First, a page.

The Flatshare : Book Review

Untitled drawing (14)
The Flatshare
by Beth O’Leary
★★✰✰✰ 2 stars

One of the reasons why I was never able to immerse myself in this story is because of its writing style. While Tiffy’s chapter are written in a normal straight-forward prose, Leon’s chapters sounded like they were written by Yoda.
Because of this ‘stylistic’ writing choice Leon sounds at best like a confused child, at worst…drunk. He is presented to us as if he is this serious and smart guy but because of his weird narration he just seems so young and simple. The way he phrases things, all of those missing pronouns, chopped sentences…they make him sound like he has taken too much Ambien.
At the beginning he also had a tendency to refer to Tiffy as the ‘Essex woman’ which just made him seem all the more slow (as if he can’t be asked to remember her name).
A few examples taken from his pov:
“And no note, either. Feel like a fool. I’ve missed the chance to say thank you; probably upset her, too. Don’t like that thought.”
“The pause is like silence after gunshot. I slap hand to mouth.”

Apparently he also writes in this silly way since Tiffy wonders “if Leon will talk the way he writes, all short sentences and no pronouns”. I wish that Leon’s oddly phrased things had been restricted to his post-its rather than making his whole point of view seem so grammatically odd.
Tiffy’s chapter were far more accomplished. I really wish it had been all from her point of view. Leon would have seemed more credible. Tiffy had a potentially interesting storyline but she came across as yet another manic pixie dream girl.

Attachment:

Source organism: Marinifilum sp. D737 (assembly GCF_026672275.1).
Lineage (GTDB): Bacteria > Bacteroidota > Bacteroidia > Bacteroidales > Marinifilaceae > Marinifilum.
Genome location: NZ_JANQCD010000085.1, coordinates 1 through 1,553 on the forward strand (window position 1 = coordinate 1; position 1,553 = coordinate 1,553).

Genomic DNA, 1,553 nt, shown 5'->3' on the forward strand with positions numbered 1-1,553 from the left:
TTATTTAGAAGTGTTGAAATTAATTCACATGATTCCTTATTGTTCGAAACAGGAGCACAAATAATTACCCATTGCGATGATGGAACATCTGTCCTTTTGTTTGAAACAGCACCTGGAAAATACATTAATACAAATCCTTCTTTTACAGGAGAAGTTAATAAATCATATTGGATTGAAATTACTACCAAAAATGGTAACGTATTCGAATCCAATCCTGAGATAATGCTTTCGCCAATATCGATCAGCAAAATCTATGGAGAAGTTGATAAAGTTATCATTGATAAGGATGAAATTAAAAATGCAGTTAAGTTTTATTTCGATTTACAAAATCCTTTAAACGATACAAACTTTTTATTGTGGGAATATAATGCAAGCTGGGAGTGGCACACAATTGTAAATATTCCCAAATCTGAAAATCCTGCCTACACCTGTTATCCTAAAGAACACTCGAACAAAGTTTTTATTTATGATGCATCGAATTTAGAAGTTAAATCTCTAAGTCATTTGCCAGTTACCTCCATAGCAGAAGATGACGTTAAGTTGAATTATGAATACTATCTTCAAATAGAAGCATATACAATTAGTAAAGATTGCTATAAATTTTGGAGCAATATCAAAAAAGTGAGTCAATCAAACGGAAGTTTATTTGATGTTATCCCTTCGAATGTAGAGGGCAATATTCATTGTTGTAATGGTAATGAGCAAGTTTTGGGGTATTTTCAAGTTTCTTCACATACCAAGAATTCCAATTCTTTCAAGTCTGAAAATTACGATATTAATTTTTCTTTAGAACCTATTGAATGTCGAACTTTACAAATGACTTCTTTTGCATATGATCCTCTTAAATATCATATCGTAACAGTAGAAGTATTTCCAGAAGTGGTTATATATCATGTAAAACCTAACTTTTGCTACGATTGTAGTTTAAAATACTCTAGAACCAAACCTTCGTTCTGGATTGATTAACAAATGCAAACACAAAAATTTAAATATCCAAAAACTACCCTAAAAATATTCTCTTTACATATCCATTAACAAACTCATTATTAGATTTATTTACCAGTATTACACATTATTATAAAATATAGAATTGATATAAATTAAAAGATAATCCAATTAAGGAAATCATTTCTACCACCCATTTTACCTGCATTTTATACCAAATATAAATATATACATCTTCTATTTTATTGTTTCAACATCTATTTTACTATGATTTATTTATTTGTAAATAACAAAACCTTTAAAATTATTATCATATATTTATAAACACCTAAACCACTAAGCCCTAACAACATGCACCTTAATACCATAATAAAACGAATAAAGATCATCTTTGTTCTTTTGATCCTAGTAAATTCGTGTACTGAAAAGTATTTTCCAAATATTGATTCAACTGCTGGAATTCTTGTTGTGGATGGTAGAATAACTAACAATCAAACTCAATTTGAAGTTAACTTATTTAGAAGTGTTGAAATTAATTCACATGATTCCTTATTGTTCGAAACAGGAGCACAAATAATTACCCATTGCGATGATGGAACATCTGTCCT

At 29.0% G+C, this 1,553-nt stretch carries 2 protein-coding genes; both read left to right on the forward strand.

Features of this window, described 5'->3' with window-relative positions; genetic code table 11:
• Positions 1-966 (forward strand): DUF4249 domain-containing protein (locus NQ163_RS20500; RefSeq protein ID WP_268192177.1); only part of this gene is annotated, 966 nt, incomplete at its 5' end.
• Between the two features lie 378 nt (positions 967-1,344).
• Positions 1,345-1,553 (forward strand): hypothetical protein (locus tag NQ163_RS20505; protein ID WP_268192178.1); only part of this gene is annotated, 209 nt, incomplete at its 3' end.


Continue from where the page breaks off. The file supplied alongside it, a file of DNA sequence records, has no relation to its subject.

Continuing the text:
A lot of dialogues had a hit or miss humour. Many of the jokes seemed forced. Most of the characters didn’t sound like real people…especially the elderly (there was an inconstancy in the sort of language they used).
The story was a bit boring, and fairly predictable. This genre is fairly formulaic and what makes or breaks the story is its characters. Sadly, thanks to this jarring writing style, I never felt connected to Leon or his relationship with Tiffy.
Also, Tiffy is this supposedly tall and big-boned woman, and there I was thinking ‘finally, how refreshing, she isn’t the typical petite and lithe girl’ but Leon (who is a nurse and spends a lot of the time moving but he isn’t really buff or muscular) is able to lift her and carry her in his arms?! Why include that over-used scene?!
Final thoughts: Other than a few amusing moments this novel has little to offer…

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An English Literature graduate, currently completing a masters in Comparative Literature. Born in Rome, raised near Venice, currently in the UK. Queer (in both senses of the word).

2 thoughts on “The Flatshare : Book Review”

  1. I liked this novel a lot but I can understand your issues with it. For me, it was a light read with an unusual romance concept, if rather unbelievable. I think Leon’s style seemed like a diary. Maybe the author was trying a bit too hard to make their voices distinct from each other.

    Liked by 1 person

    1. I’m glad you liked it! I would have enjoyed a lot more if Leon’s chapters had been cut out…they really ‘pulled’ me out of the story.

      Liked by 1 person

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